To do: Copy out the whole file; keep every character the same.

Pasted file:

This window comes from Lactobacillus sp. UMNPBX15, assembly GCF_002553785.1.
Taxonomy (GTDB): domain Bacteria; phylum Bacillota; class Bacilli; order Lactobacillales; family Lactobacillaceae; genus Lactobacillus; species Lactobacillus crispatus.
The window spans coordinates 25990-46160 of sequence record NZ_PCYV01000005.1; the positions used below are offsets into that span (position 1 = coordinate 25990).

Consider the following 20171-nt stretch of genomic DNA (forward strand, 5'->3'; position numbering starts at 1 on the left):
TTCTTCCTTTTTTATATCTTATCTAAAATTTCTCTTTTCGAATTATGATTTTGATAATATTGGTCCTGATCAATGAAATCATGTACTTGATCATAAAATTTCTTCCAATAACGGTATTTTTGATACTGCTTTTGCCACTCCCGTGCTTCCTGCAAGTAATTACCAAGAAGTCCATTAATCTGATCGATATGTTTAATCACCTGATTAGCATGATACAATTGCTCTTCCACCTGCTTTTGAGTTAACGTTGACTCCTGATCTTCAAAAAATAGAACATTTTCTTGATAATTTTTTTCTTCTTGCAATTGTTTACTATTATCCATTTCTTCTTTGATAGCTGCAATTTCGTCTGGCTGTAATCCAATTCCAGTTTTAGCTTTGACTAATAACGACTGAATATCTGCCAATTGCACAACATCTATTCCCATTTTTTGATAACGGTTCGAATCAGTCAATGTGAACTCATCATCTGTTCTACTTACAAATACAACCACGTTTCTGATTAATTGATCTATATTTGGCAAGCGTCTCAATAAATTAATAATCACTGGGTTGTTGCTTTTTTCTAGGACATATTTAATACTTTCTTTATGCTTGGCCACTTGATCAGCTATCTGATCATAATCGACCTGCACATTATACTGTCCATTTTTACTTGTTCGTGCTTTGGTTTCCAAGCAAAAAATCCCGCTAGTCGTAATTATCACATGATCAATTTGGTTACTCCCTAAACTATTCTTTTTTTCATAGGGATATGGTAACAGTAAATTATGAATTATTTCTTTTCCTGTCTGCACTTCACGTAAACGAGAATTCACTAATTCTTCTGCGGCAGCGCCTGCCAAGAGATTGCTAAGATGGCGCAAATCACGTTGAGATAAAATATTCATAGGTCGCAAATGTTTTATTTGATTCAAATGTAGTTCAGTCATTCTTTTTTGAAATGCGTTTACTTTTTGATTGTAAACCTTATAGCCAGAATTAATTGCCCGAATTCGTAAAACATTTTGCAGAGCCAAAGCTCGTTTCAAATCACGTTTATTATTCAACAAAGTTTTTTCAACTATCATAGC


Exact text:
This window comes from Lactobacillus sp. UMNPBX15, assembly GCF_002553785.1.
Taxonomy (GTDB): domain Bacteria; phylum Bacillota; class Bacilli; order Lactobacillales; family Lactobacillaceae; genus Lactobacillus; species Lactobacillus crispatus.
The window spans coordinates 25990-46160 of sequence record NZ_PCYV01000005.1; the positions used below are offsets into that span (position 1 = coordinate 25990).

Consider the following 20171-nt stretch of genomic DNA (forward strand, 5'->3'; position numbering starts at 1 on the left):
TTCTTCCTTTTTTATATCTTATCTAAAATTTCTCTTTTCGAATTATGATTTTGATAATATTGGTCCTGATCAATGAAATCATGTACTTGATCATAAAATTTCTTCCAATAACGGTATTTTTGATACTGCTTTTGCCACTCCCGTGCTTCCTGCAAGTAATTACCAAGAAGTCCATTAATCTGATCGATATGTTTAATCACCTGATTAGCATGATACAATTGCTCTTCCACCTGCTTTTGAGTTAACGTTGACTCCTGATCTTCAAAAAATAGAACATTTTCTTGATAATTTTTTTCTTCTTGCAATTGTTTACTATTATCCATTTCTTCTTTGATAGCTGCAATTTCGTCTGGCTGTAATCCAATTCCAGTTTTAGCTTTGACTAATAACGACTGAATATCTGCCAATTGCACAACATCTATTCCCATTTTTTGATAACGGTTCGAATCAGTCAATGTGAACTCATCATCTGTTCTACTTACAAATACAACCACGTTTCTGATTAATTGATCTATATTTGGCAAGCGTCTCAATAAATTAATAATCACTGGGTTGTTGCTTTTTTCTAGGACATATTTAATACTTTCTTTATGCTTGGCCACTTGATCAGCTATCTGATCATAATCGACCTGCACATTATACTGTCCATTTTTACTTGTTCGTGCTTTGGTTTCCAAGCAAAAAATCCCGCTAGTCGTAATTATCACATGATCAATTTGGTTACTCCCTAAACTATTCTTTTTTTCATAGGGATATGGTAACAGTAAATTATGAATTATTTCTTTTCCTGTCTGCACTTCACGTAAACGAGAATTCACTAATTCTTCTGCGGCAGCGCCTGCCAAGAGATTGCTAAGATGGCGCAAATCACGTTGAGATAAAATATTCATAGGTCGCAAATGTTTTATTTGATTCAAATGTAGTTCAGTCATTCTTTTTTGAAATGCGTTTACTTTTTGATTGTAAACCTTATAGCCAGAATTAATTGCCCGAATTCGTAAAACATTTTGCAGAGCCAAAGCTCGTTTCAAATCACGTTTATTATTCAACAAAGTTTTTTCAACTATCATAGC